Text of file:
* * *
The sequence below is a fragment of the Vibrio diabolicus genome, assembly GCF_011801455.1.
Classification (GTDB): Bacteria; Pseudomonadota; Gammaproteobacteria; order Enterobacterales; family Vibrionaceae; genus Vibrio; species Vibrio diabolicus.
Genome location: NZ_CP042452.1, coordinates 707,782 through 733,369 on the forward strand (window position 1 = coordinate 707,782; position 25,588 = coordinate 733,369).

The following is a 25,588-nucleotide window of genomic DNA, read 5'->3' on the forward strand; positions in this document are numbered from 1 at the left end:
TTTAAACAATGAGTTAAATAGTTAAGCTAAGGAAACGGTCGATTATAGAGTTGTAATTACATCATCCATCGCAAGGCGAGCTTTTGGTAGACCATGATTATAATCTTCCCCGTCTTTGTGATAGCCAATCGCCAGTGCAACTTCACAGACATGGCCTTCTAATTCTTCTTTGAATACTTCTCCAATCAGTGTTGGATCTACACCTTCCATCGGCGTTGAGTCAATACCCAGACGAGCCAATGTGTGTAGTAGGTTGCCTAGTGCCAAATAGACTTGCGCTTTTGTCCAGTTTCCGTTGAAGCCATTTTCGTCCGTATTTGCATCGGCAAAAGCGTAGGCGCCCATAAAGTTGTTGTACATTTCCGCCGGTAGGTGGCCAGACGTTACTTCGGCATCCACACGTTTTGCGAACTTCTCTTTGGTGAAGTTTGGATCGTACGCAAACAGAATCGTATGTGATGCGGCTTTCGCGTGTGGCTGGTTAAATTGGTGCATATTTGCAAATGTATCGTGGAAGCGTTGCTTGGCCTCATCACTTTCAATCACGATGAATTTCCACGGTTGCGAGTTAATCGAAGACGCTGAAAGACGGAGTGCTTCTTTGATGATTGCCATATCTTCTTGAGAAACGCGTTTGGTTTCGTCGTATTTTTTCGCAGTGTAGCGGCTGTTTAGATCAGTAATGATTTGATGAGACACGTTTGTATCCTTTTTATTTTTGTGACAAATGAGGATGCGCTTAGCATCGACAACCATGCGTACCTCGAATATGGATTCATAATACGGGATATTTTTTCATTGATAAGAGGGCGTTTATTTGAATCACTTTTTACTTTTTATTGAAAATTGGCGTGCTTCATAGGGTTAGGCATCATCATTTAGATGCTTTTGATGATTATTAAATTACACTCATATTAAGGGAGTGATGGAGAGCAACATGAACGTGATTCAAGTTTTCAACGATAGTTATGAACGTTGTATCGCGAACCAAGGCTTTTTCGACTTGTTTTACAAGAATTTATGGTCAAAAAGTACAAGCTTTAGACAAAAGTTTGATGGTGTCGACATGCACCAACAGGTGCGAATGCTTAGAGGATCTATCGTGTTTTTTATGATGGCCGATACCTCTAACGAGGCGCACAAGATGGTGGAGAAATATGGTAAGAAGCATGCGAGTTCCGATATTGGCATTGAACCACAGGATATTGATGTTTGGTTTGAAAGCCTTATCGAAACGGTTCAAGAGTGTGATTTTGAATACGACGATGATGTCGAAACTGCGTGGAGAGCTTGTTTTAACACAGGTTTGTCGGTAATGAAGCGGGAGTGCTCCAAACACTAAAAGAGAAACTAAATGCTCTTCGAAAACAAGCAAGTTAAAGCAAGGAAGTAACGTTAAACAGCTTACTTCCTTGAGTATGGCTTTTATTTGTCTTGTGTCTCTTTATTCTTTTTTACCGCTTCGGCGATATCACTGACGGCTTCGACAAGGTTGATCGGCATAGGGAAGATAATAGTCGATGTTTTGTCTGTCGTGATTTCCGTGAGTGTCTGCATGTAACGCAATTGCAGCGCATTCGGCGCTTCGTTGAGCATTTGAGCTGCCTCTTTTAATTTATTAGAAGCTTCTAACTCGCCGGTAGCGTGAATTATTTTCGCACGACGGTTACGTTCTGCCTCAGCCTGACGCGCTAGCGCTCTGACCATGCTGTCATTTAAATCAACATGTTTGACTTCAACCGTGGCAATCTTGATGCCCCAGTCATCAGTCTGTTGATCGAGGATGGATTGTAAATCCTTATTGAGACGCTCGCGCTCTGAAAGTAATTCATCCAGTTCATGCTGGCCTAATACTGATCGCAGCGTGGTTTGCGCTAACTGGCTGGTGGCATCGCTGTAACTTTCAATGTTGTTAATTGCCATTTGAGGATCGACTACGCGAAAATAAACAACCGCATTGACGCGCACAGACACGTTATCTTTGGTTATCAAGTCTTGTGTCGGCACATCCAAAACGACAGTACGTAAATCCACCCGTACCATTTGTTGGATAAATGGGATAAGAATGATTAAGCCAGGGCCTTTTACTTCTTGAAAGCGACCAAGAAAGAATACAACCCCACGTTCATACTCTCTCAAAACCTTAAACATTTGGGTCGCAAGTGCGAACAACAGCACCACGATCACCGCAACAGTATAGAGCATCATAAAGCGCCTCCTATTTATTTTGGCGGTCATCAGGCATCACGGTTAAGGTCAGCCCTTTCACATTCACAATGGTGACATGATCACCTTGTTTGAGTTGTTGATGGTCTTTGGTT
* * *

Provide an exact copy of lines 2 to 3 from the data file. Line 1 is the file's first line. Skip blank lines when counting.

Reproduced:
Classification (GTDB): Bacteria; Pseudomonadota; Gammaproteobacteria; order Enterobacterales; family Vibrionaceae; genus Vibrio; species Vibrio diabolicus.
Genome location: NZ_CP042452.1, coordinates 707,782 through 733,369 on the forward strand (window position 1 = coordinate 707,782; position 25,588 = coordinate 733,369).